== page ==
Volunteer Profile: Terri Homan Volunteer Profile: Terri Homan

Volunteer Profile: Terri Homan

Time and again, our volunteers share their experiences with us through feedback and personal stories. While each of them has different stories, for us, it’s the love and dedication with which they join our programs with the hope that they can make a small difference in the lives of others, that stand out. Terri Homan is one such volunteer. She has been facilitating support groups for nearly four years. In the wake of the COVID-19 pandemic, Alexandra House staff and volunteers had to adapt quickly and identify new ways to continue providing services in our community. Currently, Terri facilitates a virtual, weekly support group for adult women who have experienced domestic abuse and are ready to explore their healing process and find hope. Here is what Terri has shared with us about her experience at Alexandra House:

For most of my professional career, I worked in the emergency department. When we had women come in who had experienced domestic violence or sexual assault, they needed more than medical staff could provide. It was so helpful to be able to offer the services of a hospital volunteer to provide the emotional support patients required. When I moved to Minnesota, I discovered a nonprofit, Alexandra House, close to my home and wondered how to get involved. I went through their 50-hour advocate training and began to serve as a hospital volunteer, and later became a support group facilitator. I was impressed by the extensive training Alexandra House provided and the variety of services they offer. But what I have been most surprised about is the amazingly complex situations victims/survivors present with; and how capable the staff is at sorting through what seems to be a mountain of issues.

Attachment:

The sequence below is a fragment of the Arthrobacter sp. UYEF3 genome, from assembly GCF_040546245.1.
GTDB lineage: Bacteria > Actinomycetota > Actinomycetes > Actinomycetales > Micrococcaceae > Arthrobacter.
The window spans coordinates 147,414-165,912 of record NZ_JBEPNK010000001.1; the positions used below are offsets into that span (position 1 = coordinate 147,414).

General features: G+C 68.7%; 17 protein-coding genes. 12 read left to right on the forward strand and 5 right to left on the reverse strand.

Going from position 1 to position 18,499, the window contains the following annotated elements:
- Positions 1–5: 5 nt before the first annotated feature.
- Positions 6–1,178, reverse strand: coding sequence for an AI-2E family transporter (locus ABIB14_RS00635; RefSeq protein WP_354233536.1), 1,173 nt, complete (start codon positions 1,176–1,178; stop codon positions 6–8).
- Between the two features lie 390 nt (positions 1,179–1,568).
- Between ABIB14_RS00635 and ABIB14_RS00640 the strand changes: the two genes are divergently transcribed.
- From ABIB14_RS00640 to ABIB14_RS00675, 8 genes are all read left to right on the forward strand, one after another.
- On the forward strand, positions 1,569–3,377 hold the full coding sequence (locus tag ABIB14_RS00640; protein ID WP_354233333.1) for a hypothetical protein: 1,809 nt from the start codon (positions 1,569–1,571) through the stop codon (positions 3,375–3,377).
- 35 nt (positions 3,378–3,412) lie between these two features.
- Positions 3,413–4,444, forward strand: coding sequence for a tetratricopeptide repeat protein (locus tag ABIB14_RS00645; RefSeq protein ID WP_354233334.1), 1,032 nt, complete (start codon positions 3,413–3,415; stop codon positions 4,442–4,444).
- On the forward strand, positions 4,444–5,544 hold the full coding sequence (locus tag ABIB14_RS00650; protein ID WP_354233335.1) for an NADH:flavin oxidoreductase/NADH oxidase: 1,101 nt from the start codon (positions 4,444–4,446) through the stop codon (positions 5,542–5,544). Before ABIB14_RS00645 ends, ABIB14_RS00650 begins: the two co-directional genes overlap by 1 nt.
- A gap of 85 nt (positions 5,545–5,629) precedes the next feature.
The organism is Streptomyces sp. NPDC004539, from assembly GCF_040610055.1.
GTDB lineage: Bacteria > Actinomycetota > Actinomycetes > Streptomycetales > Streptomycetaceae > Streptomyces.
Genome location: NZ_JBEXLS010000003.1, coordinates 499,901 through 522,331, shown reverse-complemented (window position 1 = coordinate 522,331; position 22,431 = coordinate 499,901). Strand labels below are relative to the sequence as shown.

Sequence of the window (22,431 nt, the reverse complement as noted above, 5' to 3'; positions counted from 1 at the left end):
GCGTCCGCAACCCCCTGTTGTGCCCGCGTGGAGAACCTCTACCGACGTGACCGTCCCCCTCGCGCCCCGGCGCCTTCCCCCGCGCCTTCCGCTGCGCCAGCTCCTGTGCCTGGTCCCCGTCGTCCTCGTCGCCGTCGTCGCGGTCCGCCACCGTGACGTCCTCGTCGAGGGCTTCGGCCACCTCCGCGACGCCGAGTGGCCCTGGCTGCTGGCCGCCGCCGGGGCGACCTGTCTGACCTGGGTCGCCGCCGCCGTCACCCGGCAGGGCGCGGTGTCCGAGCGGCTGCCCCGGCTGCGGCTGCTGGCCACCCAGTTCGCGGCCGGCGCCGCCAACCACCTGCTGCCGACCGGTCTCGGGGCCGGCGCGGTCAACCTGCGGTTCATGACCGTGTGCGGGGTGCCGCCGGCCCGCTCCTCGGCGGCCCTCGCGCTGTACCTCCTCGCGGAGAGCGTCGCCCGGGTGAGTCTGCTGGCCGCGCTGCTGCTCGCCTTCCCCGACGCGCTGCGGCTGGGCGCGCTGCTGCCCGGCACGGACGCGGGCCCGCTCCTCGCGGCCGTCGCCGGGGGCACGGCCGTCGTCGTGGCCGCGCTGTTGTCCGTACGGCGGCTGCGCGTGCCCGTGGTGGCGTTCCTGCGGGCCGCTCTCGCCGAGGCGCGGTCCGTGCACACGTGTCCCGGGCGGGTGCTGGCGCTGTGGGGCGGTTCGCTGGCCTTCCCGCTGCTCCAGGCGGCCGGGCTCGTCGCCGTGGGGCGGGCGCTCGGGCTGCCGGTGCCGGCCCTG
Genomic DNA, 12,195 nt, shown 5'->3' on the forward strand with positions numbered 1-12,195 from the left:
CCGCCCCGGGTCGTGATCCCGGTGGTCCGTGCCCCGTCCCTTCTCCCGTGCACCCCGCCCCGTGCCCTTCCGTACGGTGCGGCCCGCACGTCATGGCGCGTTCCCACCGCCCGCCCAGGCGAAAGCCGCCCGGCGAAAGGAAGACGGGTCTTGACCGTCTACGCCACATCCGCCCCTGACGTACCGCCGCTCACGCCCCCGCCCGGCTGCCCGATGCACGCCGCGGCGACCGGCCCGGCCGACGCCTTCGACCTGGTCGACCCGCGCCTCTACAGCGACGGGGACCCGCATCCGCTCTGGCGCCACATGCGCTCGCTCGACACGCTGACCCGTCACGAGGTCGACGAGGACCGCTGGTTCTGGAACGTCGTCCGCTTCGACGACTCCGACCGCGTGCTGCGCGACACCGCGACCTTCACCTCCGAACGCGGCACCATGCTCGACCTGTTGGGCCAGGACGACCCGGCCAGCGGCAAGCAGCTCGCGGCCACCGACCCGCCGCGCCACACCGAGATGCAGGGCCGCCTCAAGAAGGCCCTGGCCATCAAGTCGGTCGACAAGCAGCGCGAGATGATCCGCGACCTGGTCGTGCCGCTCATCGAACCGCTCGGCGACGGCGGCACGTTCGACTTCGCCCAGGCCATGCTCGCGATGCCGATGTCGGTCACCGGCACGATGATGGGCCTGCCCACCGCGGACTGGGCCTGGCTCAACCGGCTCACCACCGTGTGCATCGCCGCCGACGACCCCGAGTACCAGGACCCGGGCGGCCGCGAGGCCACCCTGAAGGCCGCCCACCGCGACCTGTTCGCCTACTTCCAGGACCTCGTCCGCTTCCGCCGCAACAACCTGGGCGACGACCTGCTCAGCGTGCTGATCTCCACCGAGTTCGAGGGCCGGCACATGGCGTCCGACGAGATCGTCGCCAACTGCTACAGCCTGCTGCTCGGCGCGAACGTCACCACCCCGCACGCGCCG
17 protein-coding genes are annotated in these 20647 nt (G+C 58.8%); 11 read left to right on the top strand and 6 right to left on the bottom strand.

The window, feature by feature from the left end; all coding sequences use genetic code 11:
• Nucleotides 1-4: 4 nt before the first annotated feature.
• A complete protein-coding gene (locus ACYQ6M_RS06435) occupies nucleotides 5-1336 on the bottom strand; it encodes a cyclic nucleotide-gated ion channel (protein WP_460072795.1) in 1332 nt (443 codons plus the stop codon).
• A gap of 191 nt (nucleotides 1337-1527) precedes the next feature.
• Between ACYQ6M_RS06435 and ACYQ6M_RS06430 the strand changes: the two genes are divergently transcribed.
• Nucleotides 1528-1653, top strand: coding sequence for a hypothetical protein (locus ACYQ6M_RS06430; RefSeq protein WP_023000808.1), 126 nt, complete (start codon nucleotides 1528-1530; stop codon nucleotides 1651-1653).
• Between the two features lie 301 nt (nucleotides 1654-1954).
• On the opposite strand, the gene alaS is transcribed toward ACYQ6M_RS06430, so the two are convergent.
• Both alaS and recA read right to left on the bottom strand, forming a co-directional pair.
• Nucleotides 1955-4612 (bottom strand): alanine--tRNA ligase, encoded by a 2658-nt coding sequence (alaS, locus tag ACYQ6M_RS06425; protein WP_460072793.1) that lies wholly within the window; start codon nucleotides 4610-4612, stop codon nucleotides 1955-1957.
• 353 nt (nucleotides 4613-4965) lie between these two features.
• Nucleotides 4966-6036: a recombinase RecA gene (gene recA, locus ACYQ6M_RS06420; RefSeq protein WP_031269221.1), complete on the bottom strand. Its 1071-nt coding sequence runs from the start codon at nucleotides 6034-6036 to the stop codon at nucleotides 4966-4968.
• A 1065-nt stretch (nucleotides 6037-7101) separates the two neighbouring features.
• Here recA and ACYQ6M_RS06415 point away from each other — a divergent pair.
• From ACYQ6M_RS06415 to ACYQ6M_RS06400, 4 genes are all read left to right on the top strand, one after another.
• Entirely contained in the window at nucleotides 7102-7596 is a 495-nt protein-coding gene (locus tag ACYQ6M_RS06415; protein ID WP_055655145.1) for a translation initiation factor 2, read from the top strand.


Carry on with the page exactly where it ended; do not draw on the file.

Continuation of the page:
The work can be challenging and emotionally draining – but the high point of my volunteerism is working with those attending support groups. Some evenings are what I’d term as ‘landmarks’ – when the women make self-discoveries and share them, or find parts of themselves they didn’t realize were still there. They are miraculously open and honest.

I wish people knew more about how the clients served by Alexandra House cover a broad spectrum of “how and why” they find themselves in the situation. They are from all life experiences and don’t fit into any specific stereotype of “an abused person.” I also wish people could understand how HUGE the pain is…it’s real, and it takes a lot of time and work on the part of the survivor to heal from the trauma. These survivors work very hard to put the pieces of their lives back together. As a support group facilitator, I’ve had the privilege to witness almost from start to finish, their transformation. They arrived afraid and timid and left strong and independent.

Today, the world around us is exploding at an ever-accelerating pace. It seems the whole world has gone crazy – and it can be overwhelming. There seems to be too much to address, too many significant societal issues, and moving parts. Domestic and sexual violence is just one part of the bigger picture of how so many humans disregard others. I feel that domestic and sexual violence is misunderstood; in what is its root cause, in its scope and impact, and the intervention.

Right now is the time to ask, “what should be done to help heal the world? And what can I do?” Mr. Rogers said when times get tough, look for the healers. So, for me, I want to learn how to be an effective healer. That comes from living by example, teaching where opportunity exists, listening carefully to what people don’t understand, and trying to address their information gaps.

Most importantly, violence prevention has to become part of our everyday skillset, talked about, and taught in the home, among friends, in schools, and institutions. Through Alexandra House, I feel like I can do my part. I can give my time to a cause that I passionately support; ending domestic and sexual violence. By volunteering, I can be a part of an individual’s journey as they persevere and gain strength despite the traumas they’ve experienced.

If you are interested in volunteering at Alexandra House, contact our Volunteer Services Coordinator, at 763-795-5452 or communications@alexandrahouse.org to learn more. The next 50-hour advocate training will be held in Spring 2021, get on our waitlist now as spaces fill quickly.